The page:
The Rutherford Institute came to the defense of a San Antonio high school student who was told that she must wear a name badge containing a Radio Frequency Identification (RFID) chip as part of her school district's new “Student Locator Project.”
So small that they are barely detectable to the human eye, RFID tags produce a radio signal by which the wearer’s precise movements can be constantly monitored, raising serious privacy concerns. For Andrea Hernandez, a sophomore at Jay High School, the badges posed a significant religious freedom concern.
The Northside Independent School District in San Antonio, Texas, launched the “Student Locator Project” ostensibly in order to increase public funding for the district by increasing student attendance rates. As part of the pilot program, roughly 4,200 students at Jay High School and Jones Middle School were required to carry Smart ID cards embedded with an RFID tracking chip. Hernandez, a Christian, expressed her sincere religious objections to being forced to participate in the RFID program, but was told by school officials that “there will be consequences for refusal to wear an ID card.” In response to her public objections, school officials offered to quietly remove the tracking chip from Andrea’s card if the sophomore would agree to wear the new ID without the imbedded RFID chip so as to give the appearance of participation in the Student Locator Project. Hernandez refused the offer.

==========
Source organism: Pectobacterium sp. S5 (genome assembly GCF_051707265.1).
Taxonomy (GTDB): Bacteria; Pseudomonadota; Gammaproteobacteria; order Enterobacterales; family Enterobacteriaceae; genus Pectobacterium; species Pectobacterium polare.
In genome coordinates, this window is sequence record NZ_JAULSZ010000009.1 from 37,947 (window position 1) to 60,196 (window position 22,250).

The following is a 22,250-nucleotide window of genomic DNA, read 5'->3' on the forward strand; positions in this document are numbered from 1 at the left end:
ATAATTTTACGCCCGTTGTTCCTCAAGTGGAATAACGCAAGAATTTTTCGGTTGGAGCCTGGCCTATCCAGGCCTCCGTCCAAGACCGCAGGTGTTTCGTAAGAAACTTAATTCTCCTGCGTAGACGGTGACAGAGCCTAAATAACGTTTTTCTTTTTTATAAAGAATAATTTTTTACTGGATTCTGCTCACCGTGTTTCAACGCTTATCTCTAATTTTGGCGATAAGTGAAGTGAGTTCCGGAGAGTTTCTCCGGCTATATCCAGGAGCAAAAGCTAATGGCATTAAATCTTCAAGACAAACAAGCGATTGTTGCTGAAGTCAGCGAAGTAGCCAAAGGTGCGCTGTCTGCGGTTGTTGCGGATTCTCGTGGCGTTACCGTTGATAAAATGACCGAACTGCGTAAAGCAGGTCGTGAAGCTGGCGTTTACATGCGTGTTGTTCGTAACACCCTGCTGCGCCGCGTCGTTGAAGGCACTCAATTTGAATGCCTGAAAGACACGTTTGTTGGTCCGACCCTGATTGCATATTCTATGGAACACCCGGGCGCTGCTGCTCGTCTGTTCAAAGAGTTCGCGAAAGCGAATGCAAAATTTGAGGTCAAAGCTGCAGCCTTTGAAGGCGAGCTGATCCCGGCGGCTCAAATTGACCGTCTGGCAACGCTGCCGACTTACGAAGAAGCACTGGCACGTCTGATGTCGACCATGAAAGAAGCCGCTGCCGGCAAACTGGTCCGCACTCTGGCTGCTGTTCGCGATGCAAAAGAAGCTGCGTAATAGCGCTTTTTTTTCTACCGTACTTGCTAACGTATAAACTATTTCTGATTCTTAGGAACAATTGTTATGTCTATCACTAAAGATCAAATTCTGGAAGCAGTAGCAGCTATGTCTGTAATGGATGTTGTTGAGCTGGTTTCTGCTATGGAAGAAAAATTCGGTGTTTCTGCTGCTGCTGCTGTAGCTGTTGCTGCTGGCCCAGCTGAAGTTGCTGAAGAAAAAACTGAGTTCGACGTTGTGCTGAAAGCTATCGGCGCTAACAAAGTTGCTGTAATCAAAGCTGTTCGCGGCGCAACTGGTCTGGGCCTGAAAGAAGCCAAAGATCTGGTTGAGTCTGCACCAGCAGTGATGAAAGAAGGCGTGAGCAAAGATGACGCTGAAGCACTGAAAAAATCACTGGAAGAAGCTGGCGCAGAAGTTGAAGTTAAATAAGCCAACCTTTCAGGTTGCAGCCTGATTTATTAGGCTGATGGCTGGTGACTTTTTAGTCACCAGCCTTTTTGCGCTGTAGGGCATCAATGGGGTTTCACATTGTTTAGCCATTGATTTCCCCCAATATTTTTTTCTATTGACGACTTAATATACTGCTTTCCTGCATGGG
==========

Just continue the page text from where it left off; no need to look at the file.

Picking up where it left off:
In coming to Hernandez’s defense, Rutherford attorneys filed a petition for a temporary restraining order and immediate injunctive and declaratory relief alleging that the school’s actions violate Andrea’s rights under Texas’ Religious Freedom Act and the First and Fourteenth Amendments to the United States Constitution. After a drawn-out battle waged in court and within the community, school officials with the Northside Independent School District announced their decision to stop using the tracking program. According to school officials, the decision to cease the “Student Locator Project” was due in part to low participation rates, negative publicity, and a lawsuit by The Rutherford Institute.